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Experiment 14: Introduction to FM Modulation and

Detection
Purpose and Discussion
The purpose of this simulation is to demonstrate the characteristics and operation of a
simple frequency modulator and detector. In amplitude modulation we observed the
amplitude of the modulated wave vary with changes in the message signal. In
frequency modulation (FM), increases in the carrier frequency result when the
modulating signal amplitude is increased. The FM modulator used in this experiment
is made up of Multisims Voltage Controlled Sine Wave Oscillator. This sine wave
generator acts as a voltage controlled oscillator (VCO). This generator is driven by a
500 Hz modulating frequency which is supplied by the Function Generator as shown
in Figure14-1. The Voltage Controlled Sine wave parameters are set such that a zero
volt control voltage produces an output frequency of 200 Hz. A control voltage of
12 V will result in an output frequency of 25 kHz.
The detector circuit of Figure 14-2 is an example of a simple FM demodulator which
makes use of a crystal found in the miscellaneous section of the parts bin. This circuit
will provide basic demodulation for a signal provided by Multisims FM modulator
and will output a much lower amplitude version of the original modulating signal.
This signal normally would be amplified by an audio amplifier for practical purposes.

Parts
Resistors: 50 , 220 , 1 k, 50 k
Capacitors: 35 nF, 51 nF, 1.5 F, 15 F, 20 F, 30 F
Inductors: 12 H, 30 H, 3 mH
Ideal Crystal
Ideal Diodes
FM Modulator

Test Equipment

Oscilloscope
Function Generator

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Understanding RF Circuits with Multisim

Procedure

Figure 14-1 VCO Detection Example

Figure 14-2 Simple FM Demodulator Example

1. Connect the circuit as illustrated in Figure 14-1.


2. Double-click the Function Generator to set its parameters. Select Triangle Wave,
Frequency = 500 Hz, Duty cycle = 50 %, Amplitude = 6 V and Offset = 7 V.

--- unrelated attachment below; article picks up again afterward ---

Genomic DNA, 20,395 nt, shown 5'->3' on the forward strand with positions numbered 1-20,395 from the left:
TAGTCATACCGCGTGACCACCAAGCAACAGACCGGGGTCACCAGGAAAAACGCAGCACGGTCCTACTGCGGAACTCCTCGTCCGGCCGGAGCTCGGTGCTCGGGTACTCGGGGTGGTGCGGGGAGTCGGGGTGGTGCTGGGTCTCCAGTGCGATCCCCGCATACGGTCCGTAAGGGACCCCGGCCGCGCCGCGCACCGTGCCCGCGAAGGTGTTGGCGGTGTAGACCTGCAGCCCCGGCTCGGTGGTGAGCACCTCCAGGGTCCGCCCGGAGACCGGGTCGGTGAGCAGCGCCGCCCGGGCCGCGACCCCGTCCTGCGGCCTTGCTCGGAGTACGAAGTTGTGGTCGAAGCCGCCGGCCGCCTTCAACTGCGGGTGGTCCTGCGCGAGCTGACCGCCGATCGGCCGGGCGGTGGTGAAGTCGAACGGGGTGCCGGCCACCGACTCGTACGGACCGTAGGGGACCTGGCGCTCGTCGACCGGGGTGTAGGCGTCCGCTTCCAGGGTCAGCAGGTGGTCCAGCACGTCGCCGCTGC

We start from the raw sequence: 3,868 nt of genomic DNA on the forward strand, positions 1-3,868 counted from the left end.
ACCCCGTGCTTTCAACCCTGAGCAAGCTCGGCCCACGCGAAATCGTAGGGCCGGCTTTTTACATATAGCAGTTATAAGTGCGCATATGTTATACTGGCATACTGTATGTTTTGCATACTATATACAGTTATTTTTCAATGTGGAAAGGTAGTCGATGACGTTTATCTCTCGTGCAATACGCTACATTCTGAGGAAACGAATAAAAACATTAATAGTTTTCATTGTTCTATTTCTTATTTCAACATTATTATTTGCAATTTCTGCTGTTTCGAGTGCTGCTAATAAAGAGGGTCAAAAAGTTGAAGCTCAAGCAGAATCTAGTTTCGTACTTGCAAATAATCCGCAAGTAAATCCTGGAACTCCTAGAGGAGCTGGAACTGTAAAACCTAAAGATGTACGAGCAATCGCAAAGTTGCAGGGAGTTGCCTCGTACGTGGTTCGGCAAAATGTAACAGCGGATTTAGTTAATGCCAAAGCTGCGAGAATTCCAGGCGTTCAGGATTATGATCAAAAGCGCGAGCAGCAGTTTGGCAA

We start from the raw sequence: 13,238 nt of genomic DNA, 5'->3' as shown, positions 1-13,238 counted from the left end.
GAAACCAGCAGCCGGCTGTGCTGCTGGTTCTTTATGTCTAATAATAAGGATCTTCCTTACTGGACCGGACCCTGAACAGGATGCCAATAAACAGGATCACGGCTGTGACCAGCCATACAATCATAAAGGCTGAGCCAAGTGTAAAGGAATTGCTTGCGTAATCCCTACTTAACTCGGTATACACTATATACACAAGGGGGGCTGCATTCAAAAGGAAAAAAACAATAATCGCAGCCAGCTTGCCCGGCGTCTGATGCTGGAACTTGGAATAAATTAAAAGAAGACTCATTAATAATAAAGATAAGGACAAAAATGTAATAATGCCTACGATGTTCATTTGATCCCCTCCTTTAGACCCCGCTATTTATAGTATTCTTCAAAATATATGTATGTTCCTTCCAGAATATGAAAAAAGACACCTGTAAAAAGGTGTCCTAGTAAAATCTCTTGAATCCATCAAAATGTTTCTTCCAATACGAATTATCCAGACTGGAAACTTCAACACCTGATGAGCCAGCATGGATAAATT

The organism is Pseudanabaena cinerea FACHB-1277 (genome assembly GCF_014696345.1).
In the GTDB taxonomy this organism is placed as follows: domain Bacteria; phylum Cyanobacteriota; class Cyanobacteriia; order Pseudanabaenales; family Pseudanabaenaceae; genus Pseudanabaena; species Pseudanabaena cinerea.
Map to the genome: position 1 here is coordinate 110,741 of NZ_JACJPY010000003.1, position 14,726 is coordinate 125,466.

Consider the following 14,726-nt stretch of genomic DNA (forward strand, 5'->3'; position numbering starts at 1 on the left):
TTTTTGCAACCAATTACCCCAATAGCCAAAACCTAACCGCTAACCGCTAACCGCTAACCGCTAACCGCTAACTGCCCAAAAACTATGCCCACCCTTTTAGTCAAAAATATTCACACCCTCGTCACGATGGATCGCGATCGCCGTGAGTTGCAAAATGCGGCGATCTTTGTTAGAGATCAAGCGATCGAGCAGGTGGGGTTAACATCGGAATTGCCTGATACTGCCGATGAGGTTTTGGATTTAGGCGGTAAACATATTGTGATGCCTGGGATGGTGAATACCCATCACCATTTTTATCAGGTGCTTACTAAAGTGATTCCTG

3. Double-click the Voltage Controlled Sine wave generator to set its parameters.
Set the first Control Array selection = 12 with an associated Frequency Array =
25000. Set the second Control Array selection = 0 with an associated Frequency
Array = 200.

Introduction to FM Modulation and Detection

67

4. Start the simulation and observe the frequency modulated signal in the time
versus amplitude domain. Draw the associated output waveform in the Data
section of this experiment.
5. Connect the circuit as illustrated in Figure 14-2.
6. Double-click the FM Modulator to set its parameters and set Voltage Amplitude =
20 V, Carrier Frequency = 8 MHz, Modulation Index = 5 and Signal Frequency =
10 kHz.
7. Double-click the Oscilloscope to view its display. Set the time base to 100 s/Div
and Channel A to 100 V/Div. Select Auto triggering and DC coupling. Run the
simulation noting the frequency of the sine wave at the output of the detector.
Compare this frequency with the input modulation frequency to verify that they
are the same.

Data for Experiment 14


FM time versus amplitude sketch

fm =

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Understanding RF Circuits with Multisim

Additional Challenge

Figure 14-3 VCO Using a Potentiometer as a Modulating Signal Example

Connect the circuit as illustrated in Figure 14-3. In this configuration, the VCO is
controlled by your operation of the potentiometer which will be simulating a low
frequency message signal. Run the simulation and, while observing the output on the
Oscilloscope, highlight the potentiometer and press the A key continuously. You
can also, hover your cursor over the potentiometer and drag the slider bar that
appears. Observe the simulated frequency modulated output that results.